BUDDY To 13 July.


by Alan Janes.

Tour to 16 July 2011.
Runs 2hr 35min (including encore).
Review: Timothy Ramsden 23 February at Aylesbury Waterside Theatre.

A well-wrought earner.

Some shows tour; others become an addiction. It’s easy to see why Buddy keeps cropping up in London and touring the country a quarter-century on. The current edition of Rob Bettinson’s original production sees director Matt Salisbury pushing the energy levels, if not stretching the material for depth of character or situation.

Alan Janes’ script is bio-play as hero-worship, which is just what the widened torsos, permed hairdos and goodtime seniors want, alongside reminders of the brief career of the singer without whom the Beatles (as some of them said) might never have been (it’s easily possible to imagine some of the up-tempo rock numbers segueing into A Hard Day’s Night or Twist and Shout).

Throughout, the singer’s life is shown on a sociably jovial level – there’s a running gag about mum’s ‘phone calls demanding Buddy takes regular meals, while the rejection of a White band in a Harlem Theatre, and even Buddy’s split with original backing group The Crickets, are kept light-touch. Musically, though, the point’s made that Holly was a restlessly innovative artist.

Yet only one scene attempts to look beneath glittering surfaces and easily-resolved problems, as Buddy searches for the sound he wants with his band in a recording session. Numbers open into blackouts, lights coming up to reveal ever-more frazzled players and producer, till they’re laid out on the floor asleep.

The blackout returns at the end. Having trailed the air-accident that will kill Holly, along with Ritchie Valens and the Big Bopper during their 1959 Winter Dance Party tour, the evening becomes the final concert’s culmination, its new Holly numbers showing he went out on a high. Then the blackout, mid-number.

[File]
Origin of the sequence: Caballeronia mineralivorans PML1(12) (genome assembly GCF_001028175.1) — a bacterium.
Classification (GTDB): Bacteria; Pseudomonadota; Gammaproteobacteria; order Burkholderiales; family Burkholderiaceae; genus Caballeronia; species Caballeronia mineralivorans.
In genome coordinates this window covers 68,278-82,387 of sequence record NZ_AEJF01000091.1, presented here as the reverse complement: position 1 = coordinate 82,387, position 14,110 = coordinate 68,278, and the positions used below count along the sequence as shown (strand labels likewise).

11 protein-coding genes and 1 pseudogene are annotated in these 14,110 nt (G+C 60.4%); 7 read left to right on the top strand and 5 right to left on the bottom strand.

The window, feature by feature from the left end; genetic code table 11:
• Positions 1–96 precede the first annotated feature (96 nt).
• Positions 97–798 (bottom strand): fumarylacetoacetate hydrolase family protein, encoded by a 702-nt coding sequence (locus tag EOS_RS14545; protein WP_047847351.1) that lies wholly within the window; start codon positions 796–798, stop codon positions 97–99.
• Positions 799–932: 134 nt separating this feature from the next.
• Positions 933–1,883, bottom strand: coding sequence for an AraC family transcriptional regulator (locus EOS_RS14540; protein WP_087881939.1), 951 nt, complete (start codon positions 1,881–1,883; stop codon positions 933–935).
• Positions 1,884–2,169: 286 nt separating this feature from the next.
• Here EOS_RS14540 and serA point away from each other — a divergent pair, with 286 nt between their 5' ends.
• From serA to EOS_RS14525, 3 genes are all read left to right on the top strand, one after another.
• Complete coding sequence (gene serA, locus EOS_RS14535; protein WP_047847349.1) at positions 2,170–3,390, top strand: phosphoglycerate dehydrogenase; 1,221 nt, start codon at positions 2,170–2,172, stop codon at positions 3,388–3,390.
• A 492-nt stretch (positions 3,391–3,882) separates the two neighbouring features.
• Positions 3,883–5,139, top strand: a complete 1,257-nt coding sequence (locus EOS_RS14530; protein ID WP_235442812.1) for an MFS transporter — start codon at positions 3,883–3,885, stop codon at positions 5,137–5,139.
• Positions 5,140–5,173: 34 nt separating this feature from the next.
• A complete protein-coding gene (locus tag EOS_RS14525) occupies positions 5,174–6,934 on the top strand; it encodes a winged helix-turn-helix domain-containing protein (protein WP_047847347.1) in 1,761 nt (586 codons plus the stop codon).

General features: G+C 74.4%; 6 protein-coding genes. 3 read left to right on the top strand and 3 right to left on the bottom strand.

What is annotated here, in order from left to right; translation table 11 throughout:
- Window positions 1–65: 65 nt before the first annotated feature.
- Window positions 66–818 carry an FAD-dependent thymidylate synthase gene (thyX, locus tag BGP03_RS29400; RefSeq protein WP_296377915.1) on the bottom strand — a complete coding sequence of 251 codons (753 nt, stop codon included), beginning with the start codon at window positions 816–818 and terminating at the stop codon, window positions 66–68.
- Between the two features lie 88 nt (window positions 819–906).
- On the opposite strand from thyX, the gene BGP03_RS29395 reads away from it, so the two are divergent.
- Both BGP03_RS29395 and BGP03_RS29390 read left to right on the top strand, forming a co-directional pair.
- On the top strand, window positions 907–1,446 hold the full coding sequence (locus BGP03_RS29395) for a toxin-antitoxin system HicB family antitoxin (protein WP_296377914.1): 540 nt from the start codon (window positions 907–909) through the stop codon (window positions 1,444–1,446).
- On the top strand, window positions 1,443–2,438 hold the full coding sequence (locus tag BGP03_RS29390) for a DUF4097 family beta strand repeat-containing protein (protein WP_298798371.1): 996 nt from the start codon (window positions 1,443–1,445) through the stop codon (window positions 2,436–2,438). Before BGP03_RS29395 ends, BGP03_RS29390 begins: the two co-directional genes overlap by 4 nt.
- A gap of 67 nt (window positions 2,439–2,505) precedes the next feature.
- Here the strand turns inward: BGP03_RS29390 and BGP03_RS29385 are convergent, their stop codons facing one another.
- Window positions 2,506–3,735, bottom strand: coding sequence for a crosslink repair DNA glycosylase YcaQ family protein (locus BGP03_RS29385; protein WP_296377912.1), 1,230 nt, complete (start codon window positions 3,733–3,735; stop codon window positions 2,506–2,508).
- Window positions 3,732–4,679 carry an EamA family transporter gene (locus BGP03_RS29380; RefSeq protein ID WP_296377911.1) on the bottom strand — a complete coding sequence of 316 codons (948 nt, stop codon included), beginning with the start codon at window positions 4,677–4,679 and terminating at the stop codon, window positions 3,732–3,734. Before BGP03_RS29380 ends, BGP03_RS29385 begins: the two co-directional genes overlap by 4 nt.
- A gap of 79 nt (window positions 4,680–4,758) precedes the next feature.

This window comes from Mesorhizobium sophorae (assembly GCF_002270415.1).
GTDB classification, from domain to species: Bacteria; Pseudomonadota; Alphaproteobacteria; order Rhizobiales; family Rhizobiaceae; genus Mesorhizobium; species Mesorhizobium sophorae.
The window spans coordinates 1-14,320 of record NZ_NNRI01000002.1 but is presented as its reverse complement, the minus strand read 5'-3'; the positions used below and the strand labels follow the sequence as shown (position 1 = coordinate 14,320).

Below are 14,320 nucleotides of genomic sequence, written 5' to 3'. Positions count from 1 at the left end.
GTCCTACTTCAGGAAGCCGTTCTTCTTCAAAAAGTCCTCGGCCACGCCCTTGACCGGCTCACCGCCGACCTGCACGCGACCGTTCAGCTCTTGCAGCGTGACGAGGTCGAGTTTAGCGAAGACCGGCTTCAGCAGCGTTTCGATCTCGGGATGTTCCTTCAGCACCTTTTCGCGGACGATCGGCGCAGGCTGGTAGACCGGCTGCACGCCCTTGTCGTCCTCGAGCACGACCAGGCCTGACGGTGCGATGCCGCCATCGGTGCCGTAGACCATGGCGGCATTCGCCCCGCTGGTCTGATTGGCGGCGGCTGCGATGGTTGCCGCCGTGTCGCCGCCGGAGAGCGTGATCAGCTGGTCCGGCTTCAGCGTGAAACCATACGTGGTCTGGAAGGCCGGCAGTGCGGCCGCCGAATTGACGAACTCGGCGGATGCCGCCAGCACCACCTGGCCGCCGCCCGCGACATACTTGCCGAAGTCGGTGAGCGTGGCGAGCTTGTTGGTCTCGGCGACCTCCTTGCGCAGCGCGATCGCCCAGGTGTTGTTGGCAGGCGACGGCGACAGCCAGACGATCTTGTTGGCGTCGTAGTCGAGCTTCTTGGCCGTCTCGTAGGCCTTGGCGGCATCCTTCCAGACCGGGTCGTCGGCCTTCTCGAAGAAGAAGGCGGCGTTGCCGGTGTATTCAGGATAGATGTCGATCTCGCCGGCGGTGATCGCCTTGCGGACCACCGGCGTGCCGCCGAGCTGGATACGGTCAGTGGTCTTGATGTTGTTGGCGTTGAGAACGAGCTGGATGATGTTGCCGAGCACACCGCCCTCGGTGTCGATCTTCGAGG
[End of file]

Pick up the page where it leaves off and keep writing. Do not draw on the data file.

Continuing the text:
This powerful moment’s reduced towards sentimentality by the following image of a guitar alone on stage and a voice-over report of the crash. There again, the play here’s not entirely the thing. The man and the music are what count, and both come over with freshness and energy, leaving enthusiastic Aylesbury theatregoers singing on their way out during the interstices of ‘That’ll Be The Day’ – sure sign they had found this quite a night.

Hipockets Duncan/Murray Deutch/Clearlake MC: Gary Trainor.
Buddy Holly: Glen Joseph/Roger Rowley.
Joe B Mauldin: Christopher Redmond.
Jerry Allison: Dan Graham.
Radio Engineer/Apollo Theatre DJ/Jackdaw: Alex Marshall.
Hayrider/Decca Producer/The Big Bopper: Steve Dorsett.
Norman Petty: Kyle Riley.
Vi Petty/Maria’s Aunt/Mary Lou Sokoloff/Snowbird: Katia Sartini.
Candy/Maria Elena/Snowbird: Felicity Chilver.
Apollo Theatre Performer/Shirley/Snowbird: Melissa Keyes.
Apollo Theatre Performer/Ritchie Valens: Miguel Angel.

Director: Matt Salisbury.
Designer: Adrian Rees.
Lighting: Joe Atkins.
Sound: Pete Cox for Thames Audio.
Musical Supervisor: John Banister.
Choreographer: Lizzi Gee.

2011-02-24 02:57:58

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